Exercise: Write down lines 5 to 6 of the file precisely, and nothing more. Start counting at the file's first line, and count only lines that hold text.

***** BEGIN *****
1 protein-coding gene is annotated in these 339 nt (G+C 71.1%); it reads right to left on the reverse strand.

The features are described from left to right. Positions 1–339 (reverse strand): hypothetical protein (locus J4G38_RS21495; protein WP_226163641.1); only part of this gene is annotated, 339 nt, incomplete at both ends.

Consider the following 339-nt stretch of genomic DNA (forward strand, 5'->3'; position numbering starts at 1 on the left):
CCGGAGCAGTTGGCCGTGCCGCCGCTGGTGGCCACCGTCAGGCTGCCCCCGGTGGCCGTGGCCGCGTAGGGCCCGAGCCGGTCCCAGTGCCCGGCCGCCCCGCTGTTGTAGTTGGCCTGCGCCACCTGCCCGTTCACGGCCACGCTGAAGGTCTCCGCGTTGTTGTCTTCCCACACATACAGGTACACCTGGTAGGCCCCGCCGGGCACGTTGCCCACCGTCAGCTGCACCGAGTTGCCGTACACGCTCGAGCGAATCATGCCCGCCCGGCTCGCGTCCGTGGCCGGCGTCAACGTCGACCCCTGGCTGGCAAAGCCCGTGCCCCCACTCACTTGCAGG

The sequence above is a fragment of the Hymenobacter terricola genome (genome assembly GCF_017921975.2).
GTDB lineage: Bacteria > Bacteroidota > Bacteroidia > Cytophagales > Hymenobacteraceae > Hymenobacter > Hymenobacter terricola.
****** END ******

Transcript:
The sequence above is a fragment of the Hymenobacter terricola genome (genome assembly GCF_017921975.2).
GTDB lineage: Bacteria > Bacteroidota > Bacteroidia > Cytophagales > Hymenobacteraceae > Hymenobacter > Hymenobacter terricola.